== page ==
Nationwide, there were 2.1 million mortgages in some stage of foreclosure as of October, according to research firm LPS Applied Analytics. The average loan in foreclosure—the process typically starts when a loan becomes 90 days past due and a bank files a complaint—had been in default for 492 days as of October, up from 289 days at the end of 2005, according to LPS. In Florida, one of the states where foreclosures are handled by courts, the average loan in foreclosure has been delinquent 596 days.
OKEECHOBEE COUNTY, Fla.— Patsy Campbell could tell you a thing or two about fighting foreclosure. She’s been fighting hers for 25 years.The 71-year-old retired insurance saleswoman has been living in her house, a two-story on a half acre in a tidy middle-class neighborhood here in central Florida, since 1978. The last time she made a mortgage payment was October 1985. And yet Ms. Campbell has been able to keep her house, protected by a 105-pound pit bull named Dodger and a locked, rusty gate advising visitors to beware of the dog."They’re not going to take this house," says Ms. Campbell. "I intend to stay in this house and maintain it as my residence until I die….Many Florida real-estate lawyers say it is the longest-lasting foreclosure case they have ever heard of.The story of how Ms. Campbell has managed to avoid both paying her mortgage and losing her home, which is currently assessed at more than $203,000, is a cautionary tale for lenders that cut corners and followed sloppy practices when originating, processing and servicing mortgages. Lenders are especially vulnerable in the 23 states, including Florida, that require foreclosures to be approved by a judge.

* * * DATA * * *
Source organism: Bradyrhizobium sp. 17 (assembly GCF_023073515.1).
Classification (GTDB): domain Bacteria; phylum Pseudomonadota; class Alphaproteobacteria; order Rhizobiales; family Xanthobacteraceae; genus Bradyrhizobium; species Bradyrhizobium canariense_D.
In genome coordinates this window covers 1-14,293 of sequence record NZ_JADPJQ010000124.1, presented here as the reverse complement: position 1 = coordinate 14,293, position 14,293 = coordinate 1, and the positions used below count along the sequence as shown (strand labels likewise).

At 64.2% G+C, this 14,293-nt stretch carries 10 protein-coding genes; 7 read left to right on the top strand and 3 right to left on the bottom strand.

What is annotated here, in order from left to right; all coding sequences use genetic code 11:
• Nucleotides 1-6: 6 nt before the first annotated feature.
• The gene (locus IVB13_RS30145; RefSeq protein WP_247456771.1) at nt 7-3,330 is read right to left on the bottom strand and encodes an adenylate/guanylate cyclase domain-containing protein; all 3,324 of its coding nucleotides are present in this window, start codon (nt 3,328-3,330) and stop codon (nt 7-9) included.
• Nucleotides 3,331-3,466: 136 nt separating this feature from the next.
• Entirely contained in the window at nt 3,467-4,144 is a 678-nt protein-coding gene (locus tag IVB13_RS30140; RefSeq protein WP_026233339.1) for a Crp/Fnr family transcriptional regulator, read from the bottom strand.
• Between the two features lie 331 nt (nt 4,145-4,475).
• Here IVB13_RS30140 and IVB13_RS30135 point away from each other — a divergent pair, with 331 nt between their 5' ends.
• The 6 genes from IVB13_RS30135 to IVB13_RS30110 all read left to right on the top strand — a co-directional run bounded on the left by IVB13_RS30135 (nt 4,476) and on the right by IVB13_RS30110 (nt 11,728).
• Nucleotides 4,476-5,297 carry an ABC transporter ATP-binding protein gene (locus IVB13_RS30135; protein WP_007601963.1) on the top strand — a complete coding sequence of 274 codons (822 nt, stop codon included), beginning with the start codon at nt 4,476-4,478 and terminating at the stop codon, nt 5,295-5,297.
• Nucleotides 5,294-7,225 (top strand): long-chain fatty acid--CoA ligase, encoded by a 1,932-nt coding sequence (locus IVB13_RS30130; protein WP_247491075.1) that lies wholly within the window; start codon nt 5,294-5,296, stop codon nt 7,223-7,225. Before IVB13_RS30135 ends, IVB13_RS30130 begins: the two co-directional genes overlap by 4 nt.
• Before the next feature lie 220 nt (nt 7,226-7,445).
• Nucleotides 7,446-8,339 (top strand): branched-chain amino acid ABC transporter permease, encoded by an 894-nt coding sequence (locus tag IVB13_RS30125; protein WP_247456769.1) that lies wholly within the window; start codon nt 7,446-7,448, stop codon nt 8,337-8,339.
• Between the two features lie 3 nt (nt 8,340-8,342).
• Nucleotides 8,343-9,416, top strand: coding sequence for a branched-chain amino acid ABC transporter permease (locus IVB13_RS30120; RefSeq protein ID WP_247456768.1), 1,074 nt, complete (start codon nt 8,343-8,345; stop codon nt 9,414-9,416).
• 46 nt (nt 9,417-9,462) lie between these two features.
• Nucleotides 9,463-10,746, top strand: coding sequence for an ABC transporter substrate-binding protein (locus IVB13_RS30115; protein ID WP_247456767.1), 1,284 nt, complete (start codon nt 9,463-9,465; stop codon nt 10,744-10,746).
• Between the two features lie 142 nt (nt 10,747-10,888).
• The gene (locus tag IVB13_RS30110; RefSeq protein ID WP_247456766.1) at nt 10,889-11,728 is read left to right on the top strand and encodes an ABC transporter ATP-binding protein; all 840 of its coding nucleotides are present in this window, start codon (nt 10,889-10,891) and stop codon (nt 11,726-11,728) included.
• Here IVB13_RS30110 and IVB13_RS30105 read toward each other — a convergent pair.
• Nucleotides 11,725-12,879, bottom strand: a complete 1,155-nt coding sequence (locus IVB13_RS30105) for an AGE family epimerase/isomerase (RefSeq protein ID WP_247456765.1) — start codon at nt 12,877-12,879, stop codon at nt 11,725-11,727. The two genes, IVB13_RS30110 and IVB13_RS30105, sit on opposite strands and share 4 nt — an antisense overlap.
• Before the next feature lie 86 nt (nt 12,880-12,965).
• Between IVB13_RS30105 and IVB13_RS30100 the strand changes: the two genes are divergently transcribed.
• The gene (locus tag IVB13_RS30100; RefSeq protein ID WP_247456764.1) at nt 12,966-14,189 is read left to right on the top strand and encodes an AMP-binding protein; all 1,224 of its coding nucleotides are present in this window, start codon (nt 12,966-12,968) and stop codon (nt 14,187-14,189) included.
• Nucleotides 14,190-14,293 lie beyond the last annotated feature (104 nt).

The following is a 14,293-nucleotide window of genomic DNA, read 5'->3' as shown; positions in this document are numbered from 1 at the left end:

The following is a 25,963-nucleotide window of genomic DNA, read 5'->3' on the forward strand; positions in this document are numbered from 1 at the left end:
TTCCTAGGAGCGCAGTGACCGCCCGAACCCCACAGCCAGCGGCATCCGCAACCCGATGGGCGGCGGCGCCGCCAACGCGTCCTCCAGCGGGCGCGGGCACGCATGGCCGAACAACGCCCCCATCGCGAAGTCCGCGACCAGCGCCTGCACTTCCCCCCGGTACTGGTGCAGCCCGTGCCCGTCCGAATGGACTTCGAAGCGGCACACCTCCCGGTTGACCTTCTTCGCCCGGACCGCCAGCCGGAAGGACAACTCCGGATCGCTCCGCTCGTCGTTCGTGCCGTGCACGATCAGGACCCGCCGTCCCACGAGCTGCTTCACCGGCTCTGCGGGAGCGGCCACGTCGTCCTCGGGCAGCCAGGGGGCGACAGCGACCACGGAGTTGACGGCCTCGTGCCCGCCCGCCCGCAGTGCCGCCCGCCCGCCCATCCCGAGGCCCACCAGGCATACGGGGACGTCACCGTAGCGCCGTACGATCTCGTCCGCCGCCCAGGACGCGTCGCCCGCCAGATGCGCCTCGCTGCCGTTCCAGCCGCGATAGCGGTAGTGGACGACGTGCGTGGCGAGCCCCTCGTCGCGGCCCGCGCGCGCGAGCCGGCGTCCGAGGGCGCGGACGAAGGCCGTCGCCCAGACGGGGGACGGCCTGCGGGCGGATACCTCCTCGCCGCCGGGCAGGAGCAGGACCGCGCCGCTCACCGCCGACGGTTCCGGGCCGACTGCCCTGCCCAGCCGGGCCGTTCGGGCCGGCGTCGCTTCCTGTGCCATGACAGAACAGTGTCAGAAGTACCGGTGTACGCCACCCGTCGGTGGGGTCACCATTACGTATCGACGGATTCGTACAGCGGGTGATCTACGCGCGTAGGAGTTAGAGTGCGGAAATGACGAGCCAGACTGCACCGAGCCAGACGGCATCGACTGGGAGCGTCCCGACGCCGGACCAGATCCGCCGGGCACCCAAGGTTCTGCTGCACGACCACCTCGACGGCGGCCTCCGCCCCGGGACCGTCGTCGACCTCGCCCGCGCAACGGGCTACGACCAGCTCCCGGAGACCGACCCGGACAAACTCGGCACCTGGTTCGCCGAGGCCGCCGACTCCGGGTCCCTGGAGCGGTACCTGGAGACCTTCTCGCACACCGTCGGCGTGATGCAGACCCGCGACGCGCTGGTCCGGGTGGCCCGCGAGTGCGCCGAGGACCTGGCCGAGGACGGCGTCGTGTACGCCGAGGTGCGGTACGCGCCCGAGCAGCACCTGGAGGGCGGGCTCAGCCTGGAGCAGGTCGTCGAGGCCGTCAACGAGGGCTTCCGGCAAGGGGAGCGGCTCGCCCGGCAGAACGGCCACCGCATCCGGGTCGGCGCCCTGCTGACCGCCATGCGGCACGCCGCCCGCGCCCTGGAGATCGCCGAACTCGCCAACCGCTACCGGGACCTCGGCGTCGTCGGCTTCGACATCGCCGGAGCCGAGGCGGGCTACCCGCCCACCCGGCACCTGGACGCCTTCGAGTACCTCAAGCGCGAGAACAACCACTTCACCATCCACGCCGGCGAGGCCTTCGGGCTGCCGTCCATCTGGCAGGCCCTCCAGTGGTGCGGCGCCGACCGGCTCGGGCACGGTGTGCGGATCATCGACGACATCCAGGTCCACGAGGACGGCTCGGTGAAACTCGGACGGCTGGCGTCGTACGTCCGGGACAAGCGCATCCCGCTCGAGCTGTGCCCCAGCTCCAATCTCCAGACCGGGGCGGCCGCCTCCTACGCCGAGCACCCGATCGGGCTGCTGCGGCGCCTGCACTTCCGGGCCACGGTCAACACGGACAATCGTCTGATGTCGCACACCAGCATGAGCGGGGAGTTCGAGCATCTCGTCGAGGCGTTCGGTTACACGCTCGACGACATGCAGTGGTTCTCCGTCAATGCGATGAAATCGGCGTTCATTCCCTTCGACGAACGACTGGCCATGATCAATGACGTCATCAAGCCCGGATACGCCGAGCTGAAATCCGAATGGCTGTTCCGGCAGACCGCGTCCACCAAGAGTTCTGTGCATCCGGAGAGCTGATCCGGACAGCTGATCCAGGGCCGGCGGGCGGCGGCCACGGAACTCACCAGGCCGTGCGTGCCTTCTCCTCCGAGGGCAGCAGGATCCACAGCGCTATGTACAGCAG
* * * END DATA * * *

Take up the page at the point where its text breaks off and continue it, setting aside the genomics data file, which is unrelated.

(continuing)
By Robbie Whelan, Dec. 4, 2010 WSJ